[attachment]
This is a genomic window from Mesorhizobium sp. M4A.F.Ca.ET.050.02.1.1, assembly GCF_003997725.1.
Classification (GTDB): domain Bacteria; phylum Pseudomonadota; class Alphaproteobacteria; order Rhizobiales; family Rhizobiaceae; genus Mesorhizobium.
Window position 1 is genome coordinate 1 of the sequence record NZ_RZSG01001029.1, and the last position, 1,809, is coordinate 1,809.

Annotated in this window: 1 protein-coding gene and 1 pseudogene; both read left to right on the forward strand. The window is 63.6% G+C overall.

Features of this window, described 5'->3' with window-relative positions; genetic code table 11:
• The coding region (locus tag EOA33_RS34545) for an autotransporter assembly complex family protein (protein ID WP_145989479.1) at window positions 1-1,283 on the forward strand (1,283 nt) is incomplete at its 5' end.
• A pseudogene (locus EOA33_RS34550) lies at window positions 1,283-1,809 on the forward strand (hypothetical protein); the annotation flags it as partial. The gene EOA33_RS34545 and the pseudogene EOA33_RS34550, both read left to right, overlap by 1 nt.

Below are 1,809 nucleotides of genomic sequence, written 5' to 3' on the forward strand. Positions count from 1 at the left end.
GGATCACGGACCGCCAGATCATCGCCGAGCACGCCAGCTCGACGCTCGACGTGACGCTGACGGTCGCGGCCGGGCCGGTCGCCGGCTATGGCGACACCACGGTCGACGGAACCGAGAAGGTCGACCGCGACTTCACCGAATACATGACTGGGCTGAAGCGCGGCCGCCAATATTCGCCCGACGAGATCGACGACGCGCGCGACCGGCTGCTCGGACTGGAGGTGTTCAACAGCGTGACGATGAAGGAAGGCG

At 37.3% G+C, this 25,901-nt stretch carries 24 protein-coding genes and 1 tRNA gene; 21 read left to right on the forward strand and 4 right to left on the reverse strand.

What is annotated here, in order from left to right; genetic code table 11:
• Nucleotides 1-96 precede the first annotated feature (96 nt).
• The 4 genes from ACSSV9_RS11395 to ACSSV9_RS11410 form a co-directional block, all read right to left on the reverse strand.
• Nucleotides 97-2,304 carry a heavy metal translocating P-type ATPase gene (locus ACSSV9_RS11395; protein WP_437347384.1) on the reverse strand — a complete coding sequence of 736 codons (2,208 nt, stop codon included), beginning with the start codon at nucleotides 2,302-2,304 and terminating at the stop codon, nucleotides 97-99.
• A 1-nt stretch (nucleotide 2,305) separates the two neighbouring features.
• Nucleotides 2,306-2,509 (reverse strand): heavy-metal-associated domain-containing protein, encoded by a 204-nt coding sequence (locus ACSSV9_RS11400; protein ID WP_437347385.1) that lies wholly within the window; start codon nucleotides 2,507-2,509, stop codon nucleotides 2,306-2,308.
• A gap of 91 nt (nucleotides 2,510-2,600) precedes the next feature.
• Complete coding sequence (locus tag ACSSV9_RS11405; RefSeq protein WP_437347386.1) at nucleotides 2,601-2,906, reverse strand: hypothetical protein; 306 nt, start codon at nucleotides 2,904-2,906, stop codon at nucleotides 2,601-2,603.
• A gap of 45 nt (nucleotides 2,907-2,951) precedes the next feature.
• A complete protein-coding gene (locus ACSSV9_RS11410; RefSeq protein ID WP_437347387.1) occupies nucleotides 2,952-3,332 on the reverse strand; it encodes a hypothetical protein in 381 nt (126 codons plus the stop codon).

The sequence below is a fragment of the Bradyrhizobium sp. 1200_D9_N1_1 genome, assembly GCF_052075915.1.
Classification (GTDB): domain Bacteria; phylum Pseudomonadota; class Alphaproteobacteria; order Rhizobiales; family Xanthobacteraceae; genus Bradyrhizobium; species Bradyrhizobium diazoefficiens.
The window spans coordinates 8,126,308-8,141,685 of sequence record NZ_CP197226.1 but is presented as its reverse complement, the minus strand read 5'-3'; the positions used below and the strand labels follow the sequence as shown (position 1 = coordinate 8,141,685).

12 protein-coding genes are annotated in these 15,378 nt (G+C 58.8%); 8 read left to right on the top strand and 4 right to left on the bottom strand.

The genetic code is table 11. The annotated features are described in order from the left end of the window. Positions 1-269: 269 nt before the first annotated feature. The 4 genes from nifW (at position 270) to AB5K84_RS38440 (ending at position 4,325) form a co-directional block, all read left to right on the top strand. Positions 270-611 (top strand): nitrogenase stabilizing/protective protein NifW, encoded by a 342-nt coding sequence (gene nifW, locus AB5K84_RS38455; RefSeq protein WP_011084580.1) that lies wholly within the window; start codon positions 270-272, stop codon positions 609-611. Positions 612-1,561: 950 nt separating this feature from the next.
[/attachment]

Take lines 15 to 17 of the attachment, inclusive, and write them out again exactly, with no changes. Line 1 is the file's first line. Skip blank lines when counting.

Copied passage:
• A 1-nt stretch (nucleotide 2,305) separates the two neighbouring features.
• Nucleotides 2,306-2,509 (reverse strand): heavy-metal-associated domain-containing protein, encoded by a 204-nt coding sequence (locus ACSSV9_RS11400; protein ID WP_437347385.1) that lies wholly within the window; start codon nucleotides 2,507-2,509, stop codon nucleotides 2,306-2,308.
• A gap of 91 nt (nucleotides 2,510-2,600) precedes the next feature.